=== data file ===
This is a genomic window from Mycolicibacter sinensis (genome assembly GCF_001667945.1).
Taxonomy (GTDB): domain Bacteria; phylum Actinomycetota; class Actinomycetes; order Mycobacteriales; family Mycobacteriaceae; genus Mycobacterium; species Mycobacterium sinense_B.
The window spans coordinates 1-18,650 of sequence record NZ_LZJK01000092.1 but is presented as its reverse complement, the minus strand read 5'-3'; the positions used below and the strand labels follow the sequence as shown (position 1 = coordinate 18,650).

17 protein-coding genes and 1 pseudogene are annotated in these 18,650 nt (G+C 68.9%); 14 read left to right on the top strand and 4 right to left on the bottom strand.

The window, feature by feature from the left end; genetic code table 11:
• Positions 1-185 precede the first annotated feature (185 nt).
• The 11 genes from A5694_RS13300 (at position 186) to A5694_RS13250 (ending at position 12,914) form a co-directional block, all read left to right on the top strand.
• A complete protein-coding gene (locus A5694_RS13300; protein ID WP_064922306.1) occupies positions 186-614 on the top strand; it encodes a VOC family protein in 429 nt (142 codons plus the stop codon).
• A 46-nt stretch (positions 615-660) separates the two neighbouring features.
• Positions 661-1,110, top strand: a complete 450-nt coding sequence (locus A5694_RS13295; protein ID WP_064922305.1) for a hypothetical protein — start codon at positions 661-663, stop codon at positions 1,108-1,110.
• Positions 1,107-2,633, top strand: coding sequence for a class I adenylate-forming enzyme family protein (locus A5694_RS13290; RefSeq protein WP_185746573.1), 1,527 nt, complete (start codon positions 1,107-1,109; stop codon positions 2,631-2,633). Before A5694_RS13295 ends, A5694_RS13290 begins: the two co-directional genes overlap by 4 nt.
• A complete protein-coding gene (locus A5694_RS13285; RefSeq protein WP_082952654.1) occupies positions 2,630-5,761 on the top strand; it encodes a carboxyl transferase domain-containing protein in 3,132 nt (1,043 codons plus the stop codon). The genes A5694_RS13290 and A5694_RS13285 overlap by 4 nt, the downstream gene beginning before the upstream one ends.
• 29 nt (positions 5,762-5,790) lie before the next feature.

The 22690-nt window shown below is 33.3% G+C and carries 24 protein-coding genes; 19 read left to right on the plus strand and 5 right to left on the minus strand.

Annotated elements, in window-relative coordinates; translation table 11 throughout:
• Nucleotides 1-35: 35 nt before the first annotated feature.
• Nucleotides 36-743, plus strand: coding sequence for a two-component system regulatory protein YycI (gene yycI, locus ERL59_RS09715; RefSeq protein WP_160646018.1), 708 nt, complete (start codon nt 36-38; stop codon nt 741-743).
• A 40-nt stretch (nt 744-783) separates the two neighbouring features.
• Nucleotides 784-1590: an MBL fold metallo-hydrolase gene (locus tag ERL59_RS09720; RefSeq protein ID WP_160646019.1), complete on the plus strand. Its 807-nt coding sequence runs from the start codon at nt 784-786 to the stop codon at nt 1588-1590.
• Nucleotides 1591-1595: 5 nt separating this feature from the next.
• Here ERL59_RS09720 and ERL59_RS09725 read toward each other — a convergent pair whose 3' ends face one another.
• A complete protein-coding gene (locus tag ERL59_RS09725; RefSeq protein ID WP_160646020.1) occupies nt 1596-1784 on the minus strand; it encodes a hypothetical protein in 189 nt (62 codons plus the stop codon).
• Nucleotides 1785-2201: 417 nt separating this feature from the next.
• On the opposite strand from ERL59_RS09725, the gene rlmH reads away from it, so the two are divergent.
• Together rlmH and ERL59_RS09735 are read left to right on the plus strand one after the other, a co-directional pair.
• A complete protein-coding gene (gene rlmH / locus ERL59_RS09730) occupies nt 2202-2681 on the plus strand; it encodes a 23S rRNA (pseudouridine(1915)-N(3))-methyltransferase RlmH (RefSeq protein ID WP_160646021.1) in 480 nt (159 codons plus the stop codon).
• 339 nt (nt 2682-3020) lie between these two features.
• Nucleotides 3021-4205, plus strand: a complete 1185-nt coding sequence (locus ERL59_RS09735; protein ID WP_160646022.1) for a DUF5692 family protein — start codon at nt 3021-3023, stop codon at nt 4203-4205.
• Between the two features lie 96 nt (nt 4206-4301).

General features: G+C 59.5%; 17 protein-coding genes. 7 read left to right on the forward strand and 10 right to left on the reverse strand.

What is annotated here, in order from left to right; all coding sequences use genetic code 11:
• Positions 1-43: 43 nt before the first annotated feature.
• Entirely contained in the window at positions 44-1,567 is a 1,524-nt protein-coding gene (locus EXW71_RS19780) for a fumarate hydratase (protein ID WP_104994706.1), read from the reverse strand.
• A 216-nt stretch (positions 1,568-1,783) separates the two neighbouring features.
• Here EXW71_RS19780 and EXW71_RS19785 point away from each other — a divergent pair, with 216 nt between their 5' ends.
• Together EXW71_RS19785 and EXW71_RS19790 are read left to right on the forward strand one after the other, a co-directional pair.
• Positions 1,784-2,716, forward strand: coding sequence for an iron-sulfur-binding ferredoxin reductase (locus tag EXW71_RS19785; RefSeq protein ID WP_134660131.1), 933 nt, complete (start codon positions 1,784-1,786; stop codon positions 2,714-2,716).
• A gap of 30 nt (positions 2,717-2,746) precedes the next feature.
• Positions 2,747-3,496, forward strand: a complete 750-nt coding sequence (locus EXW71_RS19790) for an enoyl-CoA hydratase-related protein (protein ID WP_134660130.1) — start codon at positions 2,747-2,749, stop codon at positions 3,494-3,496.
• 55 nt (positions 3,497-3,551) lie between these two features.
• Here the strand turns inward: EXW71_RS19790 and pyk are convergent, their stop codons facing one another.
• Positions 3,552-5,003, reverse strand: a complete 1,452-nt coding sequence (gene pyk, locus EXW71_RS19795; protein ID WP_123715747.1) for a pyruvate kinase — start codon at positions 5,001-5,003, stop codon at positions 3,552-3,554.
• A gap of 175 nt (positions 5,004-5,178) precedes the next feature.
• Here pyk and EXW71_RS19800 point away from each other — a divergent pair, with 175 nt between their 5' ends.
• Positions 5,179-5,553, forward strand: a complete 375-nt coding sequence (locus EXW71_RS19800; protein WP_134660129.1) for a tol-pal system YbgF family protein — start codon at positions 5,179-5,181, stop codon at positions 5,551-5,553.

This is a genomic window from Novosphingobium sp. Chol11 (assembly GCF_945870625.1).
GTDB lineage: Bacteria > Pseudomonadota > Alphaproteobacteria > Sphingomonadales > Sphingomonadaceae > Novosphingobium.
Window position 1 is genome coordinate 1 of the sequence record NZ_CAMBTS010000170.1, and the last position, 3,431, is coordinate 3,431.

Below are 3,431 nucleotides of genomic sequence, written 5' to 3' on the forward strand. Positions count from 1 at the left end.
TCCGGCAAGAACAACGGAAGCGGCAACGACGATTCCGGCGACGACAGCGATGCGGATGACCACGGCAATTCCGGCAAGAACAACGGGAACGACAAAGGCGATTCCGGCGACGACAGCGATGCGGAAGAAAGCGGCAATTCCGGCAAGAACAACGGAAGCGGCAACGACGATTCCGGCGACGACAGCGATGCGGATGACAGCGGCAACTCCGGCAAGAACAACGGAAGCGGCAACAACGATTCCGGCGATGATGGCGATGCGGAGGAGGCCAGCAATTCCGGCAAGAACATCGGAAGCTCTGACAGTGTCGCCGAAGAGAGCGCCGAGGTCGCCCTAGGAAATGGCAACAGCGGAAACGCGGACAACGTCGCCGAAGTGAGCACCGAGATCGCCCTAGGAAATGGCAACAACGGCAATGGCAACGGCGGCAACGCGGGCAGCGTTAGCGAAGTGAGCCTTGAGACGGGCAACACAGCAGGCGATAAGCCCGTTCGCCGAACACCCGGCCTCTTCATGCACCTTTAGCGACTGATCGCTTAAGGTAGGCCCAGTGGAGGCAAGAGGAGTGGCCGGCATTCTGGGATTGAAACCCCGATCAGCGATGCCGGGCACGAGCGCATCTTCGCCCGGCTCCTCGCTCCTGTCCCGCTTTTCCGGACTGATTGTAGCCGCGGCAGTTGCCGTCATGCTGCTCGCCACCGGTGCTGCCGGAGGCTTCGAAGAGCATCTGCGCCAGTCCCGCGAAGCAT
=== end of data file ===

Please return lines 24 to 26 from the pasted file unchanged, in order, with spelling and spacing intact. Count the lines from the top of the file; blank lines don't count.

• On the opposite strand from ERL59_RS09725, the gene rlmH reads away from it, so the two are divergent.
• Together rlmH and ERL59_RS09735 are read left to right on the plus strand one after the other, a co-directional pair.
• A complete protein-coding gene (gene rlmH / locus ERL59_RS09730) occupies nt 2202-2681 on the plus strand; it encodes a 23S rRNA (pseudouridine(1915)-N(3))-methyltransferase RlmH (RefSeq protein ID WP_160646021.1) in 480 nt (159 codons plus the stop codon).